Friday, December 28, 2012

Lush or loners?

I am aware how landscapes here in the desert differ in so many ways from those in temperate gardens. Obviously the palette of plants available is totally unique. But back home in the UK we place great emphasis on plant associations - putting together plants that look good alongside each other, or even growing intimately together. Such plants must have a similar display time and compliment or contrast each other in various ways to create little 'plant pictures' that contribute to the overall border or garden. Flower show designers are great at this - artists with plants, creating perfect partners for these horticultural showcases. The effect is nearly always lush and profuse - not surprisingly when we consider the UK weather!

Familiar herbaceous perennials but in close proximity and harmony

An intimate mixture of foliage and flowers

Echinacea purpurea and Kniphofia - prairie style
One of my favourite combinations of foliage, Berberis ' Orange Rocket' with Weigela loymansii 'Aurea' and W. 'Foliis Purpureis'

Iris and Eschscholtzia growing freely in a countryside verge
Humulus lululus 'Aureus' amazingly looking good against a pink rose - a daring mix - pink and yellow!

Anchusa 'Loddon Royalist' and Gaillardia - the effect relies on similar flowering times

Rhododendron 'Roseum Elegans' and Digitalis 'Pam's Split' - very Chelsea!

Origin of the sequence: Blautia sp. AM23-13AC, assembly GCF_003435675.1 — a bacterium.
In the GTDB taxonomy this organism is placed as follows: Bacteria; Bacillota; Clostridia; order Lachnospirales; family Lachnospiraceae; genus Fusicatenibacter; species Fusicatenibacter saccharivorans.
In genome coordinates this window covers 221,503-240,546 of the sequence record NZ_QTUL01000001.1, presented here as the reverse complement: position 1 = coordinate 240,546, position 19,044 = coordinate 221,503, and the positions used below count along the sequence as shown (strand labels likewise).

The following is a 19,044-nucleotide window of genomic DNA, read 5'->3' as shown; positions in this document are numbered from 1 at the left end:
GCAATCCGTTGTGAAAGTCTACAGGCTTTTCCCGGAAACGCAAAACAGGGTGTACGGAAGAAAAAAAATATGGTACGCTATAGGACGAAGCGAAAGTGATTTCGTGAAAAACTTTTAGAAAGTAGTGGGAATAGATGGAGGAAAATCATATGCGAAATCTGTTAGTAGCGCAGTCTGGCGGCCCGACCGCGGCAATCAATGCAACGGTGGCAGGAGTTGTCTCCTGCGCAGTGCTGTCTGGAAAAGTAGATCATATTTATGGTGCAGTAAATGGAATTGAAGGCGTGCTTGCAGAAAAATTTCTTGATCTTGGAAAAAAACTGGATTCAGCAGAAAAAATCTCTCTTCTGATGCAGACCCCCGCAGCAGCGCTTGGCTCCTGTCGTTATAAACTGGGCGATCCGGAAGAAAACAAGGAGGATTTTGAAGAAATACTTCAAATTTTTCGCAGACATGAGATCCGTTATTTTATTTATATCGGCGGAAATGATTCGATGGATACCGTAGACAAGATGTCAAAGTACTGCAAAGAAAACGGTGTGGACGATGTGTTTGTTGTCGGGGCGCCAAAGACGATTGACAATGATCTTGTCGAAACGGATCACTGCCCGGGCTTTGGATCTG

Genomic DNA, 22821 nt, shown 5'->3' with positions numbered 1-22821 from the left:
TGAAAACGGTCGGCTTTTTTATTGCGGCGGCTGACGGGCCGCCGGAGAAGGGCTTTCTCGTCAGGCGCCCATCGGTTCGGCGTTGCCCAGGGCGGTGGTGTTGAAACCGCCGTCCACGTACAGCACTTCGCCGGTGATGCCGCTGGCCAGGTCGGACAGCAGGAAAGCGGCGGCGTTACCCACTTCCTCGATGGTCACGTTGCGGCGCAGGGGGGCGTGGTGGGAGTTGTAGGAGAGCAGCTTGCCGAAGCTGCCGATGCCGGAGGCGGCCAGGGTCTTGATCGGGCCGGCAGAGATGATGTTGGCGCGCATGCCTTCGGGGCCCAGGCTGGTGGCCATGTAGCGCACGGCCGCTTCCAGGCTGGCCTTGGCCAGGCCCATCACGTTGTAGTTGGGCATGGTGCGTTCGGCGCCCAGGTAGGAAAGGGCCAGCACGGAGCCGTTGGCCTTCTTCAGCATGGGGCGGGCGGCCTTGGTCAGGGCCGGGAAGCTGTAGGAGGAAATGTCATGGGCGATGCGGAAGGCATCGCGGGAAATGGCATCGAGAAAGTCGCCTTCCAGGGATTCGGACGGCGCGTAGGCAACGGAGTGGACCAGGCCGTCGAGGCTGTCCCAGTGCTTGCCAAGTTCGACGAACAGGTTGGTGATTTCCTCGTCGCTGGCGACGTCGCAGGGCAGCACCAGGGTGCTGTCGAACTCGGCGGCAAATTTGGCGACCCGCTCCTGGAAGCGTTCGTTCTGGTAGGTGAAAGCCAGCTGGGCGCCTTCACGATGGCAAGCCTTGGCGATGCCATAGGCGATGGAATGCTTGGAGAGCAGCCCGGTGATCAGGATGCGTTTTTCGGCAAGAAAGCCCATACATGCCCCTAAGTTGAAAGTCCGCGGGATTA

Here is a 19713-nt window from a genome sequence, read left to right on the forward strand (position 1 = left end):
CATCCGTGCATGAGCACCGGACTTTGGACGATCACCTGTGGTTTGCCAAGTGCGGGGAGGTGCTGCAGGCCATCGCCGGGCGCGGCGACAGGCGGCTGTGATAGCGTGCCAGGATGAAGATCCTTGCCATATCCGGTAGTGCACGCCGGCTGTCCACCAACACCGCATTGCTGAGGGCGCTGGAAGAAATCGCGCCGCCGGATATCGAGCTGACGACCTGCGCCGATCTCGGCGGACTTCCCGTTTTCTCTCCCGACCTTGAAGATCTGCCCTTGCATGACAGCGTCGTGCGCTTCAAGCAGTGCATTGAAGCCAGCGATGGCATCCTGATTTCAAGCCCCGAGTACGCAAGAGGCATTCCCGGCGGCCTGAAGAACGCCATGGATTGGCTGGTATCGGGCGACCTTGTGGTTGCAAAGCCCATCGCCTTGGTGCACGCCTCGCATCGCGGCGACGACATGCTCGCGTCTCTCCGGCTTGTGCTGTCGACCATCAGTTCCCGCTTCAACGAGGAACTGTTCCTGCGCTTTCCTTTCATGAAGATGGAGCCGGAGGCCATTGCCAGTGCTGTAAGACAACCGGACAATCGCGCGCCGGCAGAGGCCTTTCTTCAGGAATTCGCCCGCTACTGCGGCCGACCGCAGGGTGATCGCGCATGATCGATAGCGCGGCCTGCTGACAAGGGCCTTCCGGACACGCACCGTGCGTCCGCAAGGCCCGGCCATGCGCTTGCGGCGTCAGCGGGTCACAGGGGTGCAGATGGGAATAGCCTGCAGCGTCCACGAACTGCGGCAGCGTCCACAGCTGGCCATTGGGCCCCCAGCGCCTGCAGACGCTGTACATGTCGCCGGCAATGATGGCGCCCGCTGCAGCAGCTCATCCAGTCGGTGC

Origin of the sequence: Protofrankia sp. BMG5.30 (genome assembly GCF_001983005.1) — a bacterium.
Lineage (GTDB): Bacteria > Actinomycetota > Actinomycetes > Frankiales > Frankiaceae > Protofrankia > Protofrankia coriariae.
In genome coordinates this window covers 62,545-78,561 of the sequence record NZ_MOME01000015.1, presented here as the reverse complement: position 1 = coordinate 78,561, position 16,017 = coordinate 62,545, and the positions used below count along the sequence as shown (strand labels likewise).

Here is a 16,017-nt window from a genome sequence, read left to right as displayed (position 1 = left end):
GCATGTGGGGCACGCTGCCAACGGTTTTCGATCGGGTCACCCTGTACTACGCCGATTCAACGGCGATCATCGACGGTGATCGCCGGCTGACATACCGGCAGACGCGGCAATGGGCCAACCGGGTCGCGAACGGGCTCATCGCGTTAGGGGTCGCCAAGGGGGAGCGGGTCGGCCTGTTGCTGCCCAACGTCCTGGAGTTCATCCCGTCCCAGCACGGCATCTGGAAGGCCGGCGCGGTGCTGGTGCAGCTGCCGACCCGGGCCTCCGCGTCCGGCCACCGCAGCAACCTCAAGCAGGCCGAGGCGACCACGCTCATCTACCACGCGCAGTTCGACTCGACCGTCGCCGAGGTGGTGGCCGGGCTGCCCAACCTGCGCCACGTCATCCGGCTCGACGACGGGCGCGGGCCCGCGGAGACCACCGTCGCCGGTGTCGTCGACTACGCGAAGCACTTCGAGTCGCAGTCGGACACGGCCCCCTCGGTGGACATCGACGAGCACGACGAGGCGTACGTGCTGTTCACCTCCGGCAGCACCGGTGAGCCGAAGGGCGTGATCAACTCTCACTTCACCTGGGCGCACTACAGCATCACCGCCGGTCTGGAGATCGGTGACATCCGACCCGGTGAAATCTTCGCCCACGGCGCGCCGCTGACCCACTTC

However here in the desert, designers more often emphasise the shape of the individual plants. So many arid plants are spiky or have other distinct shapes and the desert style landscape allows for generous spacing to exhibit each plant's unique shape. Colour is less important but shape, shadows and highlights become quite important in the brilliant sunshine.

I run past this front garden regularly and it always pleases me.

Specimen Ecinocactus lining a footpath (What numbskull put the irrigation controller there?)

Euphorbia millii - perfect buns!
Agave and Penstemon parryi - the latter a surprising desert plant

Anyone ID this for me - a Ferocactus maybe gracilis or cylindricus?
Russelia equisetiformis - the firecracker plant - great with space to spread

Muhlenbergia rigens widely spaced for shape and shadows - I love the patterns

Opuntia basilaris - a must for my new yard!
Only rarely are desert plants grouped close together and when this is done, the effect is quite different but can be quite dramatic. One of the most heavily planted but spectacular desert gardens is that at the Huntington Library - check back to my blog last year to read more and see all the pictures.

Desert Garden at the Huntington Museum

Agave geminiflora block planted
Tightly packed barrel cactus - they absolutely glow in the sun!

Aloe aristata - such crisp outlines

A window box overflowing with succulents - not very sustainable but striking colours and shapes

1 comment:

  1. The architectural merits of some succulents are so high that they look great, and perhaps look better on their own. But combined carefully with other plants or in repetition they look great too.

    Some very beautiful colour and plant combinations there btw, makes me long for summer even more now!